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Cancer called corruption

10 Dec. 2016 12:33 AM IST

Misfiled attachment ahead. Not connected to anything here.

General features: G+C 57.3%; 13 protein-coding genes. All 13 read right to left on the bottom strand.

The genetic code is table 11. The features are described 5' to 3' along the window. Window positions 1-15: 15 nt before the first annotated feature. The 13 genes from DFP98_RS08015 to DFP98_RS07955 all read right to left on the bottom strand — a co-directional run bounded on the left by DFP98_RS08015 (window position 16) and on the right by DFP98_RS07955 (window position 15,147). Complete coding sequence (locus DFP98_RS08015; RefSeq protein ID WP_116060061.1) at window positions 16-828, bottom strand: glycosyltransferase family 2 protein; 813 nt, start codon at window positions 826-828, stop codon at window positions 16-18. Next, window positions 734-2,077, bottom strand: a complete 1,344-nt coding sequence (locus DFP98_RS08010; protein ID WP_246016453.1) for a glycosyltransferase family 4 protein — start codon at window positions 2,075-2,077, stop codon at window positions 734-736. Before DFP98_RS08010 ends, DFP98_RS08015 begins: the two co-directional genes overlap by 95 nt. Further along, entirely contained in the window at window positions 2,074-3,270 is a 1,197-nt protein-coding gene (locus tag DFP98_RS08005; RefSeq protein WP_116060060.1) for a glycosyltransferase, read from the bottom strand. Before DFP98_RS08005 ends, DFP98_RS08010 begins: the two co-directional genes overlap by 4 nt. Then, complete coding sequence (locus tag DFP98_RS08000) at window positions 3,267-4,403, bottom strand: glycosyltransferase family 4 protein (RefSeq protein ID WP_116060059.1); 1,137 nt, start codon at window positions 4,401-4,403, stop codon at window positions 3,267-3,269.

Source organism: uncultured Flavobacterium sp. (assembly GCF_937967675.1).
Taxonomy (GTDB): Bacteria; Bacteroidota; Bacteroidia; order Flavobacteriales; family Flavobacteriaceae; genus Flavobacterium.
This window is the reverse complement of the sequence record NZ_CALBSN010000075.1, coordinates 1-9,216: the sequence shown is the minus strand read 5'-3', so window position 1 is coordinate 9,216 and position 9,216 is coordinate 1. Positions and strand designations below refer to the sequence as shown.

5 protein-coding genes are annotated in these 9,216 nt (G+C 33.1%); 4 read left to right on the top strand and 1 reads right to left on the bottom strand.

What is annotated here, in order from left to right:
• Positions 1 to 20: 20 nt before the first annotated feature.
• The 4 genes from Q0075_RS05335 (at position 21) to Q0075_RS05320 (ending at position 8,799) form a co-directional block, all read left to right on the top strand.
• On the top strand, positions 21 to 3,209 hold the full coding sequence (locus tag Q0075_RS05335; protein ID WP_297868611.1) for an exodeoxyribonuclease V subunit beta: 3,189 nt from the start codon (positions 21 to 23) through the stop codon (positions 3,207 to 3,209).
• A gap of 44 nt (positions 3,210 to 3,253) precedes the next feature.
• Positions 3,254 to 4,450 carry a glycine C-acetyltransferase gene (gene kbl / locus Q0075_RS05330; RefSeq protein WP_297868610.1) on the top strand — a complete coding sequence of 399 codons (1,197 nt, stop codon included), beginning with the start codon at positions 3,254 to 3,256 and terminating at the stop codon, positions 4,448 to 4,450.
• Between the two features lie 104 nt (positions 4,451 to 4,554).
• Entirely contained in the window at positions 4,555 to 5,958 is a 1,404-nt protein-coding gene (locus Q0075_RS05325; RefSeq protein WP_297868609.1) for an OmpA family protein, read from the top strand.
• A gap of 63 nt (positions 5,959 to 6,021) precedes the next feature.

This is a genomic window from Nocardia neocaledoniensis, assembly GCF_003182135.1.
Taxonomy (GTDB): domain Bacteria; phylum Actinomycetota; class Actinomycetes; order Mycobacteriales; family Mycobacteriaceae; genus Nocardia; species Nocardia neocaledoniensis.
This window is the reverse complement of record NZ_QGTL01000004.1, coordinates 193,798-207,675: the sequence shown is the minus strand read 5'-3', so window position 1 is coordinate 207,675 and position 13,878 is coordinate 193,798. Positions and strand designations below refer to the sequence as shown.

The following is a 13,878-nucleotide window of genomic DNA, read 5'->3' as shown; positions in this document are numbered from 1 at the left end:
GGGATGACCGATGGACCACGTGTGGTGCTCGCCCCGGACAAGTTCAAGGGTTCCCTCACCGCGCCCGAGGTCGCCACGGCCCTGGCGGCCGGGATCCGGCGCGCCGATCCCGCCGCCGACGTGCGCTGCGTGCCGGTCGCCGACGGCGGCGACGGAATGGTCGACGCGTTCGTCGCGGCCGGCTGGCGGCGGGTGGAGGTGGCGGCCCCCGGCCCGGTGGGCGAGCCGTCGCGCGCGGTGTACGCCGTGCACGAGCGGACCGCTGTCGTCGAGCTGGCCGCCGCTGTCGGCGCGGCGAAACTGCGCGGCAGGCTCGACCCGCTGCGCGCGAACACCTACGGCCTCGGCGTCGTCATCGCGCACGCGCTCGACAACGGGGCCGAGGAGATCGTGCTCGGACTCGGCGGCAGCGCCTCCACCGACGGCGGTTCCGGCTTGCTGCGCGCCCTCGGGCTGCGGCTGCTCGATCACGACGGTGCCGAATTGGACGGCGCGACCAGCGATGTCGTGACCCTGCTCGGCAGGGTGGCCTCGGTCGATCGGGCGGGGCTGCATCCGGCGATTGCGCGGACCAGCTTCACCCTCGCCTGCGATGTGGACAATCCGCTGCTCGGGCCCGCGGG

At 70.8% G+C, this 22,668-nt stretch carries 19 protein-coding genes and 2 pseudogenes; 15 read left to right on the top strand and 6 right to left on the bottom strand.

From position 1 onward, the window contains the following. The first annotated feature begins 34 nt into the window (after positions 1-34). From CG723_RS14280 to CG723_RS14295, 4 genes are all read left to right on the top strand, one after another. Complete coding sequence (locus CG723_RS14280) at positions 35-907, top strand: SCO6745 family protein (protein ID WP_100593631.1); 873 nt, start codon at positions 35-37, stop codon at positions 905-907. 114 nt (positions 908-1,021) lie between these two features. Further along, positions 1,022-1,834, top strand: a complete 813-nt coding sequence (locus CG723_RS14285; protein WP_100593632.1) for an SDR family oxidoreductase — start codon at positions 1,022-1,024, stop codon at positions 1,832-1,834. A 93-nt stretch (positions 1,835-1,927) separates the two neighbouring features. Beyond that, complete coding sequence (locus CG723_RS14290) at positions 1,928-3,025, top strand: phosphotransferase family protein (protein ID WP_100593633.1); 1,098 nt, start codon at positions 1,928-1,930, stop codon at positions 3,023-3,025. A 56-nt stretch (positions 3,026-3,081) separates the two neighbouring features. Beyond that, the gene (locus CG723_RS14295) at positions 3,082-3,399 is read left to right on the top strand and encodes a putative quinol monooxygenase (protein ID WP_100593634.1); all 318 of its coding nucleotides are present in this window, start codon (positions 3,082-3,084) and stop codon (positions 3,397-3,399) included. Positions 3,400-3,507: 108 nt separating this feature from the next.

Nagaland Governor P.B.Acharya has highlighted the significance of December 9 which is International Anti-Corruption Day which is in lieu of the passage of the United Nations Convention Against Corruption on October 31,2003. The Convention had stated that the UN was “concerned about the seriousness of problems and threats posed by corruption to the stability and security of societies, undermining the institutions and values of democracy, ethical values and justice and jeopardizing sustainable development and the rule of law”. The UN convention had estimated that every year, Rs. 65 lakh crore is paid in bribes while an estimated Rs.170 lakh crore was stolen annually through corruption which is a sum that is equivalent to more than 5% of the global GDP. Further according to UNDP, in developing countries, funds lost due to corruption is estimated to be ten(10) times the amount of official development assistance. Corruption exists everywhere but there is marked difference in the level and magnitude. India is ranked 126th among 180 nations in a UN-human development index survey; slightly ahead of Pakistan and far behind China (which is 81st rank). Each year, some scam or the other surfaces in India and interestingly, top politicians have never been sent to prison and which sends the message that the arm of the Indian law is too short. The Aam Aadmi Party (AAP) has made a big splash against corruption but has fallen short of fulfilling its pledge except as to name and shame. Unfortunately, corrupt politicians don’t care much for being named. However, Nagaland, like few of the states where corruption of the worst magnitude plagues the entire strata of society; the issue of tackling corruption has not translated into impartial investigation and prosecution. Those organizations that seemto have made themselves prominent by raising the issue have ignored that cardinal principle that corruption is as worse as violation of human rights. Corruption exists in some form or the other with individuals. Left unchecked, corruption, like cancer spreads and destroys society at all levels. The tenets of any religion is to inculcate moral and ethical values as primary requirement of obedience to God. Individual corruption is the cause of institutionalized corruption, the latter being the most dangerous and deadly. Today, institutionalized corruption has become so deep rooted in the government that people have become insensitive to it. In fact, corruption is no longer considered a crime but most unfortunately, an achievement. Instead of treating the corrupt of society as pariah, people instead run after them and place them on a pedestal for the sake of monetary gain. This condition is best exemplified by a word called asociality- a moral abyss afflicting contemporary society that leads ordinary people to believe that there is a price tag for everything as those in power have purchased the mandate to serve personal, family or community needs above all. Government servants in Nagaland, especially the bureaucrats, are considered to be among the richest in the state. This amplifies the practical meaning of “serving the public” being turned into serving one’s interest. The vicious circle gets enlarged during elections which has to be the starting point where the battle against corruption has to be fought. The silence of the “religious leaders” of the church against cash for vote scam, anti social and criminal acts is deafening.

   
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